From more than $1 million in 2009/10 to $115,500.50 in 2013/14 – how and why did Byron Shire Council’s legal expenses decrease so dramatically?
Either there’s been a great performance from council’s legal team, the pressure on council to defend its planning policies has decreased or council is now not rejecting developments as much.
Regardless, legal expenses have been trending downwards, with costs in 2010/2011 totalled $734,912, in 2011/2012 $385,033 was reported and in 2012/2013, $216,269 was spent.
And in 2014/2015, the total provided to The Echo by council staff is $111,969.17
Council’s annual legal reports reveal that various subdivisions and DA refusals all contributed to the high legal costs during 2009 and 2010 under the previous council. A standout cost in 2009/10 was $369,068.31 in defending against Woolworths building in Mullumbimby.
Another long-running cost to council over the years were the ongoing court battles with Belongil resident John Vaughan, who had disputes over ‘protection works’ at his Manfred Street home.
Those costs, along with other challenges from Belongil residents, evaporated after the right-wing council majority recently erected a 105-metre rock wall with nearly a $1m of ratepayer funds next to his home.
The higher legal expenses were incurred while Greens Jan Barham was mayor; from 2004 to 2012, she served two terms as the popularly elected mayor of Byron Shire.
History of court wins
She told The Echo, ‘One of the main and overlooked issues is how and why council ends up in court – the reasons are important.’
‘Council has a history of defending and winning in court.
‘This has always been important for Byron Shire, as it represents an investment in the priority given to planning rules and environment protection policies.
‘Most often, decisions of council that are consistent with plans and policies are challenged when applications are refused. Then there is the decision as to whether or not council defends.
‘This is always a tricky decision as there can be interest beyond the individual applicant to break and successfully breach Byron’s planning rules. The prize is to set a precedent – that changes everything!
‘And we must remember that many of Byron’s planning rules have taken a long time to set in place.
‘When making planning rules, there has always been a requirement to undertake extensive studies, reviews and community consultation, including public exhibition.
‘This all takes a lot of time and investment, but has been a strong point of this community historically that has resulted in the definition of this area as “different” in its protection, preservation and built environment.
She says that Byron Shire is different but many people don’t know why.
‘There is little awareness that much of the feel and character of the place is owing to many years of community involvement on committees and commitment to undertake detailed work that is required to deliver legally contestable planning instruments.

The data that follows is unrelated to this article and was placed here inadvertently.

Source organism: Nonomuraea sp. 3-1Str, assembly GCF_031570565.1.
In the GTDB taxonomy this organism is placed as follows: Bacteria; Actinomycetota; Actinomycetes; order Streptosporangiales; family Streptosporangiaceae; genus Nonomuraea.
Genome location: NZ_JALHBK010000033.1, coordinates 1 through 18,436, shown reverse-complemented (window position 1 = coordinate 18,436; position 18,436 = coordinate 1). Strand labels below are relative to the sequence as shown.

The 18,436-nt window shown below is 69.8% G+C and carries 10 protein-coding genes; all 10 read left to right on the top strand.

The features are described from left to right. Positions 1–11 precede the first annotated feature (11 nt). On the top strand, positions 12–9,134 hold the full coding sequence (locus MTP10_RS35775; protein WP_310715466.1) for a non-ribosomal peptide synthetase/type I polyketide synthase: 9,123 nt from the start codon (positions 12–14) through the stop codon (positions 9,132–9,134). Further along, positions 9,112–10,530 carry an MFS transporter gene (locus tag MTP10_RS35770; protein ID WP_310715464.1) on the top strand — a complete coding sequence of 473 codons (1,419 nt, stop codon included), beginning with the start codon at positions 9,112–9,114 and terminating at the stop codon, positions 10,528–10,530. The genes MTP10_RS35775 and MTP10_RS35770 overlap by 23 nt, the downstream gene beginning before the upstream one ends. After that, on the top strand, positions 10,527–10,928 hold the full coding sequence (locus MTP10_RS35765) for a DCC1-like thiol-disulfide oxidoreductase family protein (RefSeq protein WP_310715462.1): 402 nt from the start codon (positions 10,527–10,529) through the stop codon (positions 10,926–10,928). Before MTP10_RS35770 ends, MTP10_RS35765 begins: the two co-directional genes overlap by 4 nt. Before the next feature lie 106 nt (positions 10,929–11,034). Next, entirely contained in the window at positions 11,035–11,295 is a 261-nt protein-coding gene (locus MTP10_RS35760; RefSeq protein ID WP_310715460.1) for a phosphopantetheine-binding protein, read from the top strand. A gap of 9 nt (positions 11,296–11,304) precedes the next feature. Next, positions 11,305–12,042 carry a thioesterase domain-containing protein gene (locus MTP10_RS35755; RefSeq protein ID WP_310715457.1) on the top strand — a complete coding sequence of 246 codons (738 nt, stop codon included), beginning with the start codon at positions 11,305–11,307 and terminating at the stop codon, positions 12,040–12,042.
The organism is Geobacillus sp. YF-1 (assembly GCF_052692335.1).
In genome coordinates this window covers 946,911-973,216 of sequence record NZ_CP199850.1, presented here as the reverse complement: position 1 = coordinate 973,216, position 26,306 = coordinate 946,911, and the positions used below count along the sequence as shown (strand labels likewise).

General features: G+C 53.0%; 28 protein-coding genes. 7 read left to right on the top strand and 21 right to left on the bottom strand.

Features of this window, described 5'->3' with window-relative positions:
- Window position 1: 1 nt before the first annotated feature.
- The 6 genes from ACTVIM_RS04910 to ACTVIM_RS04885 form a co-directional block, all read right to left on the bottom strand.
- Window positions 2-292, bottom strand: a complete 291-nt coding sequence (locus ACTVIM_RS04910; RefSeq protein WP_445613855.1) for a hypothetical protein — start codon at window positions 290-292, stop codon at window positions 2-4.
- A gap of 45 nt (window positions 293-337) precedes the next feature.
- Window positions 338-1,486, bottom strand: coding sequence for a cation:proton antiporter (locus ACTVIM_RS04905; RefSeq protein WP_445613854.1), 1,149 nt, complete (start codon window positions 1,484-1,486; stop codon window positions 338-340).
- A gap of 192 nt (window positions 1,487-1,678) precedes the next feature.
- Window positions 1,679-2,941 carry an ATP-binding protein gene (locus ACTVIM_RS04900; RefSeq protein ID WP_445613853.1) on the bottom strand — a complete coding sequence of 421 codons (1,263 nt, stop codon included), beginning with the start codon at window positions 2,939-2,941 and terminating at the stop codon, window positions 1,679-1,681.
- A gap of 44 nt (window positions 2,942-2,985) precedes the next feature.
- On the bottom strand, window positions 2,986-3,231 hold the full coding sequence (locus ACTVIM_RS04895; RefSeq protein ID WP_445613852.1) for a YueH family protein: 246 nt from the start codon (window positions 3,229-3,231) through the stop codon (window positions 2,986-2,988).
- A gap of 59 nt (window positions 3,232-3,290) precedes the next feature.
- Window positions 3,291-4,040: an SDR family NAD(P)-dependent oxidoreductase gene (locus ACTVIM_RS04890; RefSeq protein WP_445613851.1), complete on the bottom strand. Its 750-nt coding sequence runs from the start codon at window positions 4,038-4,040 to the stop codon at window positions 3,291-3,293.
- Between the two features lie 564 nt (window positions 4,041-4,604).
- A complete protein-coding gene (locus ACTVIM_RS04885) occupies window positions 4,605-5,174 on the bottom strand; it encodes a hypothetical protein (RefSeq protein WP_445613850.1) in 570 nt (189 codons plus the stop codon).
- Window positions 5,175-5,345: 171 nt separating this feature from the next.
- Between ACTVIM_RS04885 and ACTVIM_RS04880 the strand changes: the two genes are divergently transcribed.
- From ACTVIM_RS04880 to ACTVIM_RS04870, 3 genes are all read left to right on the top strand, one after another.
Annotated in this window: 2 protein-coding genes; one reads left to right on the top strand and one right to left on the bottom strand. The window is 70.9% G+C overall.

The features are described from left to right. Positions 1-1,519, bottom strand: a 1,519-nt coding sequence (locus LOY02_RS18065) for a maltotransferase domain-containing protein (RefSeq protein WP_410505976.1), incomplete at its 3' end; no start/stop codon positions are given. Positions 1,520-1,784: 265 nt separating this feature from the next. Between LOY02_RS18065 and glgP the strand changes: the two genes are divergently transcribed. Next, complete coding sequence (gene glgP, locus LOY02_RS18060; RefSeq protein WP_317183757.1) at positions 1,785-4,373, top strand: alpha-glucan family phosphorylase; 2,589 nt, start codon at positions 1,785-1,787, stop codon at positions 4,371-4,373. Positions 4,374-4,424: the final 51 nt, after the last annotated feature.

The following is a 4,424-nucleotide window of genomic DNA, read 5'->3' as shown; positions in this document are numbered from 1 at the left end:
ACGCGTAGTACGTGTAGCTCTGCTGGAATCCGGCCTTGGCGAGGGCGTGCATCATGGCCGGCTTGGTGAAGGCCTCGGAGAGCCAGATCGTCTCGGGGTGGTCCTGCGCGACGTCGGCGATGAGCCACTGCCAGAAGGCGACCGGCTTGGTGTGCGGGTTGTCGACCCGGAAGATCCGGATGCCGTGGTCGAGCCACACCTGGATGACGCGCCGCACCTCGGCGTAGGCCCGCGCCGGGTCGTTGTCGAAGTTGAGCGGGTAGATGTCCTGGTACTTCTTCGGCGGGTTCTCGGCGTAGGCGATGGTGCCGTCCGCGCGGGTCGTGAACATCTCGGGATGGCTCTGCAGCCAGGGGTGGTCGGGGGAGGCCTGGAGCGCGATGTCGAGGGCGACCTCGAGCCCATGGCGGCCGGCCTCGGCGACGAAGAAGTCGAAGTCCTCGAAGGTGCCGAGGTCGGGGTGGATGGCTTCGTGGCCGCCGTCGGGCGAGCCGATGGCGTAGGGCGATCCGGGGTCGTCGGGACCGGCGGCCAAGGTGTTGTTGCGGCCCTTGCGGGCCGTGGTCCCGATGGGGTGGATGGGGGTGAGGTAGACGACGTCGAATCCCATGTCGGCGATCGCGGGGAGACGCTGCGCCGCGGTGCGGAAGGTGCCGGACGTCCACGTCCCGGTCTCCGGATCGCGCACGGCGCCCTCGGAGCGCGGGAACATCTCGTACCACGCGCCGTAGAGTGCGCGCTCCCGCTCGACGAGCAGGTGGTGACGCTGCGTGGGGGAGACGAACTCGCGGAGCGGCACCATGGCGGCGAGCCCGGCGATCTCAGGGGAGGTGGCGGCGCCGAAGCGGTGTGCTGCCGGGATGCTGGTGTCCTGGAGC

‘That is why they must be defended, because it is an investment in the future and so when legally challenged it has always been worthwhile to expend the costs involved in meeting the challenge.
‘Byron Council has had a history of legal challenges where the development sector has combined their efforts to beat the council’s planning laws.
‘In the 1990s there were numerous cases about the sewerage moratorium; it was important for council to defend the cases as it had determined that the sewage treatment plants (STPs) were overloaded and polluting the waterways.
‘But still there were actions against council and it was said that a number of developers were funding each case as it was in their interests to get a win, but the courts ultimately upheld council’s decision to refuse applications on the basis of the lack of infrastructure.
‘A few approvals were given on the basis of onsite systems. We have seen the same principle with the coastal issues; council’s planned retreat policy that has been in place since 1988 has been challenged many times and successfully defended for a long time.
‘But it has always been clear that there were combined interests in challenging.’
Council’s legal services co-ordinator Ralph James said council has worked hard over the past decade to ensure its policies and planning regulations are upheld.
He said, ‘[We strike] a careful balance [between] defending challenges and sitting down with the proponent to see what can be resolved.’
On the issue of recovering costs, Mr James said it was not always possible.
‘The majority of our court cases are Class 1 in the Land and Environment Court whereby the proponent is appealing against a council development decision. In this scenario, both sides pay their respective court costs.
‘Costs in the Local Court are recovered by the State Debt Recovery Office and often payment plans are entered into and therefore [other parties] can take many years to repay the council court costs.’
Mr James said costs normally follow the event. ‘Generally when a judge convicts a person of an offence, that person will usually be ordered to pay the costs of the prosecutor. Where a judge dismisses a charge, the defendant will usually be entitled to their costs.’
The Echo did not get a reply from mayor Simon Richardson regarding this story; however, he verified the legal costings via staff.